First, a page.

Hieroglyphs exhibition at the British MuseumMuseums with guilt complexes
The great event – the bicentenary of the deciphering of the Rosetta Stone – which both London and Paris are vying to celebrate, opened the door to a competition between the Louvre and the British Museum. The former has already held its own exhibition, which focussed on Jean-François Champollion, the man credited with deciphering the Egyptian hieroglyphs, and his historical role in this groundbreaking discovery.
The British Museum boasts the cachet of actually having the Rosetta Stone in its collection. It views the stone as its most significant historical object for the purposes of tourist promotion. But this exhibition has other concerns beyond mere self-congratulation.
The Rosetta Stone: stolen not once, but twice
The renowned stone remains a spoil of war, in the true sense of the word. Indeed, it is booty from a double plunder. The French stole it from the ruins of a Mamluk castle in the city of Rashid (or Rosetta) during Napoleon's campaign against Egypt. The British fleet stationed off the shores of Alexandria then seized it after a decisive naval battle and protracted negotiations, during which the French threatened to burn or smash the stone.
Contemporary museum studies are dominated as much by the colonial guilt complex as by the same moral restlessness that goes with anthropology. After all, both are colonial sciences in origin, aimed at accumulating knowledge about "other" peoples. Museum studies are about their past, anthropology about their present.
Sorting, indexing, classifying and preserving were the tools used in the flood of violence and subjugation as Western supremacy took root. The pursuit of knowledge accorded the pretext for subsequent entitlements. Anthropology found easy salvation, reviewing and re-writing its literature to root out racism, framing its future within the boundaries of cultural relativism, and enlarging its fields of study to include Western societies as well. Thus, anthropology came to see everyone equally.
For museums, however, their hopes to atone for past sins faced obstacles. The acquisitions – or booty – in the galleries of museums are as much evidence of the initial crime as they are an indication of on-going violations. To give them up and send them back from where they came would mean the closure of museums.
Dealing with the colonial guilt complex
The current British exhibition on hieroglyphs deals with this guilt complex by deploying a number of strategies. Firstly, by acknowledgement, which is why one corner of the museum is devoted to acknowledging the act of seizure as the basis for ownership of the stone. The military context of the discovery is chronicled, including details of the object's passage from hand to hand, under fire.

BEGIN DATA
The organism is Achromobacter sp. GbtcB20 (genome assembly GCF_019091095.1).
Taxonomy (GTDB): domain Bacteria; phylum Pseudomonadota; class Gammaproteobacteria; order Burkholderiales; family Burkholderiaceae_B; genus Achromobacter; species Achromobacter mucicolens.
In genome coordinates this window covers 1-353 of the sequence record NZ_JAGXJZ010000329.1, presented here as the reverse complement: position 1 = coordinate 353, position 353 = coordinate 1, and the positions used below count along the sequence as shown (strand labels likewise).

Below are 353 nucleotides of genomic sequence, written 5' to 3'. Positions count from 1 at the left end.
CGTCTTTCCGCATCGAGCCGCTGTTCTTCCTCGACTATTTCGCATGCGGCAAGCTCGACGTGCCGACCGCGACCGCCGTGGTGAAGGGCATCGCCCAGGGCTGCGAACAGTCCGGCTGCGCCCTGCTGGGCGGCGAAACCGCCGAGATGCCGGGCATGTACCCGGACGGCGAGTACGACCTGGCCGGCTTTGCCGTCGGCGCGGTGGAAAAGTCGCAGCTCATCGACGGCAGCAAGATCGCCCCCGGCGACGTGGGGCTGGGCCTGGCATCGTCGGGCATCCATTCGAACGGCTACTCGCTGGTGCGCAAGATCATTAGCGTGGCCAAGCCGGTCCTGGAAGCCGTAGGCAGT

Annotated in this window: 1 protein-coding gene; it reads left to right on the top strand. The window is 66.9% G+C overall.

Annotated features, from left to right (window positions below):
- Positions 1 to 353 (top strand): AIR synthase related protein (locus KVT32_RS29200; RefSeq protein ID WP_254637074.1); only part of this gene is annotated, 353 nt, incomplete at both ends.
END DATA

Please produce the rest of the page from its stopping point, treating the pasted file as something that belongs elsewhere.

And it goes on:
At the same time, the curators are at odds with the enlightened individualistic narrative, which attributes the great discovery to the genius of one person; this narrative explains things away as being based on reason and liberation from traditions and superstitions in favour of modern means of knowledge.
While acknowledging the central role of Champollion in decoding the ancient Egyptian language, the exhibition presents a more complex history. It is not one-directional, but rather encompasses dozens of names and secondary dates in the effort to decipher the hieroglyphs, including Muslim writers, merchants, travellers, forgers, thieves, sorcerers and European soldiers from the Middle Ages, the Renaissance and beyond. They all played a major role in laying the foundations for this breakthrough, alongside a number of researchers from among Champollion's contemporaries and his predecessors.
The voices of the "indigenous" people
Since none of the above is enough to atone for colonial guilt, the curators infuse the exhibition with local elements and the voices of the "indigenous" people. For example, the first gallery presents a brief overview of Rashid (Rosetta), to which the stone is attributed, with contemporary pictures of the town and its inhabitants. The inscriptions beside the objects in the collection are interspersed with quotations by professors of archaeology and Egyptology at Egyptian universities.
Among the objects on display are ancient Arabic books that include tables of the pharaonic alphabet, as well as drafts of the first hieroglyphic-Arabic dictionary, compiled by the first Egyptian to manage the Antiquities Authority.
In the last section of the exhibition, recordings of Coptic hymns from the Orthodox liturgy can be heard in the background. The inscription contains the name of the cantor and a description of the role of the Coptic language and clergy in the success of Champollion's mission.
An attempt to broaden the Eurocentric focus
The most perplexing aspect of the exhibition comes in the form of cards that are set out next to the exhibits. They contain pictures of children from schools in Rashid, with their answers to questions about the meaning of certain ancient Egyptian symbols: "This looks like a helicopter", "This is festive cake or the sun" and "This is a beetle."
While this effort to broaden the Eurocentric focus lays bare a critical approach and a potential for revisionism, it remains largely decorative. For example, quotes by Egyptian university professors add little, as they are only the briefest of comments or footnotes about Champollion. No doubt they were lifted from Western sources.
The pictures of smiling school children and their light-hearted comments add a lighter tone to the exhibition, and they are used effectively to provide a break from the deluge of information that accompanies each item in the collection. Alas, they inadvertently end up – alongside many of the exhibits – underlining the position of the "locals" in the hierarchy of knowledge and value, exactly as it used to be in past times.
Shady Lewis Botros
© Qantara.de 2022
Translated from the Arabic by Chris Somes-Charlton